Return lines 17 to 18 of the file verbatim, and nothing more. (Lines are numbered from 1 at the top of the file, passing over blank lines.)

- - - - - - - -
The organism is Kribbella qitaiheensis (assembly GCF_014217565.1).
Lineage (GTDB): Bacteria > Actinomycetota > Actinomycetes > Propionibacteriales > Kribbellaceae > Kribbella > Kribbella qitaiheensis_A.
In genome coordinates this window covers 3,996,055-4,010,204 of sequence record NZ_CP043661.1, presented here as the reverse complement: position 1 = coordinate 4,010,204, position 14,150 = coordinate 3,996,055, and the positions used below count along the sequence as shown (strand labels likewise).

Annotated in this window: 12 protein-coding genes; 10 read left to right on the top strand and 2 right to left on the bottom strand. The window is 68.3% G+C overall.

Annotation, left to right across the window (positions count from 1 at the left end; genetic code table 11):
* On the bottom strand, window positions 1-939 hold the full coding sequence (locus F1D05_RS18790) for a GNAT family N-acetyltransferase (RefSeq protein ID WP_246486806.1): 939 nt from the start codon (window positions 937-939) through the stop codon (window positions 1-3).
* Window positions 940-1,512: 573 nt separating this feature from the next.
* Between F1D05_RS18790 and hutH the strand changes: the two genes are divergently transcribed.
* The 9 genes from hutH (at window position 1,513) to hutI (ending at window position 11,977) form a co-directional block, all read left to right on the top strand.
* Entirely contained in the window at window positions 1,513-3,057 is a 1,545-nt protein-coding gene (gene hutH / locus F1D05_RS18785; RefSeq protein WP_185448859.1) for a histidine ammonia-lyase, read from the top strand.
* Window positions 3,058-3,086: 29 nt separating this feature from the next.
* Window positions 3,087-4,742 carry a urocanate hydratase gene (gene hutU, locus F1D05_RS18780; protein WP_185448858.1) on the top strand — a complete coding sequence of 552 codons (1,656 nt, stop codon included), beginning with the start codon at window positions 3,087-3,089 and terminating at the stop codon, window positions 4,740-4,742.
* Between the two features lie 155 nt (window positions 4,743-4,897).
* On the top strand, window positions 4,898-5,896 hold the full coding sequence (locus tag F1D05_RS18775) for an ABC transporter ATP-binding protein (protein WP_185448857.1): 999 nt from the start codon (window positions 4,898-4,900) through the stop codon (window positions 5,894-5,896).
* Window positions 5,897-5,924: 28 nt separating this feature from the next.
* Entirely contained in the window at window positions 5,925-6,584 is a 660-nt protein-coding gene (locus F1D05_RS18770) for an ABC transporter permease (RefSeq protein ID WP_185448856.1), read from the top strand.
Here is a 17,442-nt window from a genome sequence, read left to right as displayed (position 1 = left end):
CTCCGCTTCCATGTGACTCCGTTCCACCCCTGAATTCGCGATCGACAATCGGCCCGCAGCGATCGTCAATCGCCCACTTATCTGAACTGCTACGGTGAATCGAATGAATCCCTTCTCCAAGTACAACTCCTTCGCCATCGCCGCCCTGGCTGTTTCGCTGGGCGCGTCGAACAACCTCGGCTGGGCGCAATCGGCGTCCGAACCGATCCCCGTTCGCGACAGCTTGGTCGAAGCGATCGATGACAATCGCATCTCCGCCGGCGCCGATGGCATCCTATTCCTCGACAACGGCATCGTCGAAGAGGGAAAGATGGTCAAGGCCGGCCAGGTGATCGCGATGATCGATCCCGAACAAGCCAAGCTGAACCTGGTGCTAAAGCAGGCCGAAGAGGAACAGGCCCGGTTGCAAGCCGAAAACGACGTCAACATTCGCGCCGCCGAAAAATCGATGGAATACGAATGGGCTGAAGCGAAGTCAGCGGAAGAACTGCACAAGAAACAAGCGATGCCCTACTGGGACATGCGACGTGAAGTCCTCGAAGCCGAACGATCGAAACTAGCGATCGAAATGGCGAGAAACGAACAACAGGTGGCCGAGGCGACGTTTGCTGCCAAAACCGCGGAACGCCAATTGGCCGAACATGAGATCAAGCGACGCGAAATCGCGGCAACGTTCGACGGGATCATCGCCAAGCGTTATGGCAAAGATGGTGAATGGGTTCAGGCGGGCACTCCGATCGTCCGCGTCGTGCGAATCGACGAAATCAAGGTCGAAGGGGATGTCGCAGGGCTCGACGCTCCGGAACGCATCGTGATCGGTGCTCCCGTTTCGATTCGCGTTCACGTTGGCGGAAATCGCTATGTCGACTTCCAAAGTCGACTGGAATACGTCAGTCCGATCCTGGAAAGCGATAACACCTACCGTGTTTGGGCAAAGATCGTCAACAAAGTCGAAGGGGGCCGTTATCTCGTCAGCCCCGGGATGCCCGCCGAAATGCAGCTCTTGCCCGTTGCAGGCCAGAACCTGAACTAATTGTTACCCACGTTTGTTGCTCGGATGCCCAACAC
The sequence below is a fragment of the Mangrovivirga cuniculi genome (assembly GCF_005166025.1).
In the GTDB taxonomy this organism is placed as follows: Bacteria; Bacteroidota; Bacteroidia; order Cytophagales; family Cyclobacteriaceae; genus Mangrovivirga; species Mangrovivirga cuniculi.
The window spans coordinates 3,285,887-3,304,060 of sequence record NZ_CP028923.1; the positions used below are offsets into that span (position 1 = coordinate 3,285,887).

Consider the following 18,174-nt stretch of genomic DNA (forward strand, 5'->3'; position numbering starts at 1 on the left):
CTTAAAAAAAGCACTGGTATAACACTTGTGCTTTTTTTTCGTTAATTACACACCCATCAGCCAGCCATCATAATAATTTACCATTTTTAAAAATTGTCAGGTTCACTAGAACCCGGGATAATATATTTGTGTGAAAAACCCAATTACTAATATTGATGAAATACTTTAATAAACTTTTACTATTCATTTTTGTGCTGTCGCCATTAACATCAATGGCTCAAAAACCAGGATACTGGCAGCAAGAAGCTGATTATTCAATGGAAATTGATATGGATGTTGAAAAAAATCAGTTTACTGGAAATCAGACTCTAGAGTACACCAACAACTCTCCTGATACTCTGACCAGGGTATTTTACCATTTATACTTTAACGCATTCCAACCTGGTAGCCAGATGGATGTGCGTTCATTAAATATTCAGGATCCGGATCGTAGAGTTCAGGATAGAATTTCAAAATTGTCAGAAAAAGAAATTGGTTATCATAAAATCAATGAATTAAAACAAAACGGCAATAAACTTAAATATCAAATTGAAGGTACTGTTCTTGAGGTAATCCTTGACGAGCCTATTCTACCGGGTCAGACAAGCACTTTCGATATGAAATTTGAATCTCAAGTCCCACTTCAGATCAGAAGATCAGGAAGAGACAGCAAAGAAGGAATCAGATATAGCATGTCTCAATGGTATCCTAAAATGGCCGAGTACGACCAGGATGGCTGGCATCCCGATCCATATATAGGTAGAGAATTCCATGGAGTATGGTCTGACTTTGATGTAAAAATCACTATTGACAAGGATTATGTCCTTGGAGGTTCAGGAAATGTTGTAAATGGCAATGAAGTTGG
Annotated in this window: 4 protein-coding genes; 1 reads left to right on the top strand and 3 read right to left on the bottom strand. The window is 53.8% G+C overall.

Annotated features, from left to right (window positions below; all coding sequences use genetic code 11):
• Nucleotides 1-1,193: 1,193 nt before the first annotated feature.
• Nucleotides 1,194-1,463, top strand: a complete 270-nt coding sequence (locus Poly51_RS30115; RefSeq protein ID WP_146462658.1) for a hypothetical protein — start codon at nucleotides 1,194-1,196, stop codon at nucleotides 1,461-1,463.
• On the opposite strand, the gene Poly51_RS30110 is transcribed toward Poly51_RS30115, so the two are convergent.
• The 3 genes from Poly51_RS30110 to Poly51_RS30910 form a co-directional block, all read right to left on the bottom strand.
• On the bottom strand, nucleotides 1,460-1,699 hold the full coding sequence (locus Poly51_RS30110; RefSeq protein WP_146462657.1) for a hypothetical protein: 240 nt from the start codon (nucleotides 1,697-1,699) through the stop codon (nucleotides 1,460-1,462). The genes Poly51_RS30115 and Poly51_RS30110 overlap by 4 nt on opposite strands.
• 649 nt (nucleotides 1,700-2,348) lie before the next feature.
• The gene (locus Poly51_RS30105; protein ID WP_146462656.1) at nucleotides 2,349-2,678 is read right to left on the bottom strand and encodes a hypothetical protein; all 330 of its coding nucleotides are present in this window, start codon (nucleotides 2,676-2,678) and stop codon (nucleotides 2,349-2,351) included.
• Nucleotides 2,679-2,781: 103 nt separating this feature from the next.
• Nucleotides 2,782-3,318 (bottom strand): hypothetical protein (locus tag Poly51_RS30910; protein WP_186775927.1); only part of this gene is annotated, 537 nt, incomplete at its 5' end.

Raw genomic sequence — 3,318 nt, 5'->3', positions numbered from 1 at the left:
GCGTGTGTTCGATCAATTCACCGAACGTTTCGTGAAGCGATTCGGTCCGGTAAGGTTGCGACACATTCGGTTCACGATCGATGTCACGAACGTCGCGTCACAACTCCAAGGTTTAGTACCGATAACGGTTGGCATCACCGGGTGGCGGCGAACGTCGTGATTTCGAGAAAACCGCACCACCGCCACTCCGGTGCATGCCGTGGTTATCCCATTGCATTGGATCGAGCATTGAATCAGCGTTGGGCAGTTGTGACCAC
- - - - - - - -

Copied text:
Here is a 17,442-nt window from a genome sequence, read left to right as displayed (position 1 = left end):
CTCCGCTTCCATGTGACTCCGTTCCACCCCTGAATTCGCGATCGACAATCGGCCCGCAGCGATCGTCAATCGCCCACTTATCTGAACTGCTACGGTGAATCGAATGAATCCCTTCTCCAAGTACAACTCCTTCGCCATCGCCGCCCTGGCTGTTTCGCTGGGCGCGTCGAACAACCTCGGCTGGGCGCAATCGGCGTCCGAACCGATCCCCGTTCGCGACAGCTTGGTCGAAGCGATCGATGACAATCGCATCTCCGCCGGCGCCGATGGCATCCTATTCCTCGACAACGGCATCGTCGAAGAGGGAAAGATGGTCAAGGCCGGCCAGGTGATCGCGATGATCGATCCCGAACAAGCCAAGCTGAACCTGGTGCTAAAGCAGGCCGAAGAGGAACAGGCCCGGTTGCAAGCCGAAAACGACGTCAACATTCGCGCCGCCGAAAAATCGATGGAATACGAATGGGCTGAAGCGAAGTCAGCGGAAGAACTGCACAAGAAACAAGCGATGCCCTACTGGGACATGCGACGTGAAGTCCTCGAAGCCGAACGATCGAAACTAGCGATCGAAATGGCGAGAAACGAACAACAGGTGGCCGAGGCGACGTTTGCTGCCAAAACCGCGGAACGCCAATTGGCCGAACATGAGATCAAGCGACGCGAAATCGCGGCAACGTTCGACGGGATCATCGCCAAGCGTTATGGCAAAGATGGTGAATGGGTTCAGGCGGGCACTCCGATCGTCCGCGTCGTGCGAATCGACGAAATCAAGGTCGAAGGGGATGTCGCAGGGCTCGACGCTCCGGAACGCATCGTGATCGGTGCTCCCGTTTCGATTCGCGTTCACGTTGGCGGAAATCGCTATGTCGACTTCCAAAGTCGACTGGAATACGTCAGTCCGATCCTGGAAAGCGATAACACCTACCGTGTTTGGGCAAAGATCGTCAACAAAGTCGAAGGGGGCCGTTATCTCGTCAGCCCCGGGATGCCCGCCGAAATGCAGCTCTTGCCCGTTGCAGGCCAGAACCTGAACTAATTGTTACCCACGTTTGTTGCTCGGATGCCCAACAC